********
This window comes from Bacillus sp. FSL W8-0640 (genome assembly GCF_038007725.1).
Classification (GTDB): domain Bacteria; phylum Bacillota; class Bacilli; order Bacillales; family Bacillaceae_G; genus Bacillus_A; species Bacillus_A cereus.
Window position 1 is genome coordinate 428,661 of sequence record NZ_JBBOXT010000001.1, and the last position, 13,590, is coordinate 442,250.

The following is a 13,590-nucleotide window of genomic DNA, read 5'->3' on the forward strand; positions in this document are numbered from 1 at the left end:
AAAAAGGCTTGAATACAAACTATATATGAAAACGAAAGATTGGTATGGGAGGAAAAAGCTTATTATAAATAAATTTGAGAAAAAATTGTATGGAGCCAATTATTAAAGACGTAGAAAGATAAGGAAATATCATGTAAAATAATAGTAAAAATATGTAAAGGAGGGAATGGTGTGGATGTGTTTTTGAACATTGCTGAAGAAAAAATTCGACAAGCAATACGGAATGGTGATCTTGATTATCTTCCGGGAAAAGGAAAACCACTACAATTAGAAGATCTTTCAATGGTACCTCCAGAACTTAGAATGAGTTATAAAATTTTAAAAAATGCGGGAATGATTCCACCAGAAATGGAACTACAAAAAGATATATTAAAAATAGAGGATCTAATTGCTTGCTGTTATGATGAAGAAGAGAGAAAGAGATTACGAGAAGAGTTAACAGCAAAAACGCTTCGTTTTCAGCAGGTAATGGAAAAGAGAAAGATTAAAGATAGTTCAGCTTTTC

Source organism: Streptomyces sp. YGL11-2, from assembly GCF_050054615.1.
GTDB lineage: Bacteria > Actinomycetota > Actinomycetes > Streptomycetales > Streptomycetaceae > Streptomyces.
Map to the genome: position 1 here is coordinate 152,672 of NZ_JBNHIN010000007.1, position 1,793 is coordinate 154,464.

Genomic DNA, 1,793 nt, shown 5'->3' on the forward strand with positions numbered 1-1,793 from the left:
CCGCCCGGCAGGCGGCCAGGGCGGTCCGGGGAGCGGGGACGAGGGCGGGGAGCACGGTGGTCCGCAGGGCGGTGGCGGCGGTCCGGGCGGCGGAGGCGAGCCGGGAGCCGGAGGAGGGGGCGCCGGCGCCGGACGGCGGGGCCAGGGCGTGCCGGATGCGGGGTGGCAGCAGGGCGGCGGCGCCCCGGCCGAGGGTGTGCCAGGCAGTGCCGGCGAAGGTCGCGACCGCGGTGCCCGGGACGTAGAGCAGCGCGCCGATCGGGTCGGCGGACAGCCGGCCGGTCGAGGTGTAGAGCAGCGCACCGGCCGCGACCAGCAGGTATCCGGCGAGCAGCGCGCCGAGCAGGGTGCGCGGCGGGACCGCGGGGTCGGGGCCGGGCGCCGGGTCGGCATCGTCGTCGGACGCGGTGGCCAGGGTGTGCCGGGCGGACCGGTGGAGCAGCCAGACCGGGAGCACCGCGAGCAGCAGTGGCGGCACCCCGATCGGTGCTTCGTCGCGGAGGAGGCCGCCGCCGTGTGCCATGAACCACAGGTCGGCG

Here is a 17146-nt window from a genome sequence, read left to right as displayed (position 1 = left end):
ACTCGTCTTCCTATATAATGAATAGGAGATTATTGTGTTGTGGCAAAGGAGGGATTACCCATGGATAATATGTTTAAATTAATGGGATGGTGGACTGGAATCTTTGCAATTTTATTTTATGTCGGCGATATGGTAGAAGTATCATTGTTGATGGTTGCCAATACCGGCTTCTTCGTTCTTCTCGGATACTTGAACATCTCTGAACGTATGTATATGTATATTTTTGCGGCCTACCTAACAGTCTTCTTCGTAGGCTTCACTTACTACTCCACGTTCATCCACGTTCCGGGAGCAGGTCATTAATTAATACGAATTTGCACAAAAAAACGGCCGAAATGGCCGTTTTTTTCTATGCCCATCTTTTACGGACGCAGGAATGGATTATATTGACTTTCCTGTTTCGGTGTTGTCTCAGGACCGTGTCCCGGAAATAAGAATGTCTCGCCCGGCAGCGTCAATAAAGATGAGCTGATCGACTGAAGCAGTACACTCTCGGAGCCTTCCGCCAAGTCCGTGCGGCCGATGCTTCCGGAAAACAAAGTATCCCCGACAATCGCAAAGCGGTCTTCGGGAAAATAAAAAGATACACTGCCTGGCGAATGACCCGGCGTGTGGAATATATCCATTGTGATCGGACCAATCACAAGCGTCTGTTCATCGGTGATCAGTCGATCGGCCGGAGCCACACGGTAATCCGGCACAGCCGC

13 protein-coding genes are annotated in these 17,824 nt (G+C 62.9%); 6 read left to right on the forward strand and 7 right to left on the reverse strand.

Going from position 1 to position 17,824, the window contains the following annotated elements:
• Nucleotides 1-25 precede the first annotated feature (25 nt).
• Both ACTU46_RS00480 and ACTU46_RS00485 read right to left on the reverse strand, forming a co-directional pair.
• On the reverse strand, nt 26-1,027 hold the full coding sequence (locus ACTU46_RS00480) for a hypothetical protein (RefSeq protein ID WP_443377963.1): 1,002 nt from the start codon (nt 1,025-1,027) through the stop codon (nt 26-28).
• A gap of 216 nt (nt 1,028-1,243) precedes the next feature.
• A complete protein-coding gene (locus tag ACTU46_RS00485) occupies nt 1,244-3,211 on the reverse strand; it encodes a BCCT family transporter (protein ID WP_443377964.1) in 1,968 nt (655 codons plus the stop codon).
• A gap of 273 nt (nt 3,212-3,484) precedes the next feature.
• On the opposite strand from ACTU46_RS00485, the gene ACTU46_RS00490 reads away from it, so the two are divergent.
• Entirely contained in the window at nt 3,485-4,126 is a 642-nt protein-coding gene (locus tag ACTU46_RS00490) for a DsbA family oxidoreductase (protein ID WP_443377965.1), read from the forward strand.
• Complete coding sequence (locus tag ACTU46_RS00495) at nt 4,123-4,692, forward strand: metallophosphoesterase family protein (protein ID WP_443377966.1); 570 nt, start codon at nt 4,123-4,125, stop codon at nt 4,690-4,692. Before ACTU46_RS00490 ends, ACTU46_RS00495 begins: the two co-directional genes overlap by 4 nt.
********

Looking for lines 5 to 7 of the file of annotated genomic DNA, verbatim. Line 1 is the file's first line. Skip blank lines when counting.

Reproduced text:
AAAAAGGCTTGAATACAAACTATATATGAAAACGAAAGATTGGTATGGGAGGAAAAAGCTTATTATAAATAAATTTGAGAAAAAATTGTATGGAGCCAATTATTAAAGACGTAGAAAGATAAGGAAATATCATGTAAAATAATAGTAAAAATATGTAAAGGAGGGAATGGTGTGGATGTGTTTTTGAACATTGCTGAAGAAAAAATTCGACAAGCAATACGGAATGGTGATCTTGATTATCTTCCGGGAAAAGGAAAACCACTACAATTAGAAGATCTTTCAATGGTACCTCCAGAACTTAGAATGAGTTATAAAATTTTAAAAAATGCGGGAATGATTCCACCAGAAATGGAACTACAAAAAGATATATTAAAAATAGAGGATCTAATTGCTTGCTGTTATGATGAAGAAGAGAGAAAGAGATTACGAGAAGAGTTAACAGCAAAAACGCTTCGTTTTCAGCAGGTAATGGAAAAGAGAAAGATTAAAGATAGTTCAGCTTTTC

Source organism: Streptomyces sp. YGL11-2, from assembly GCF_050054615.1.
GTDB lineage: Bacteria > Actinomycetota > Actinomycetes > Streptomycetales > Streptomycetaceae > Streptomyces.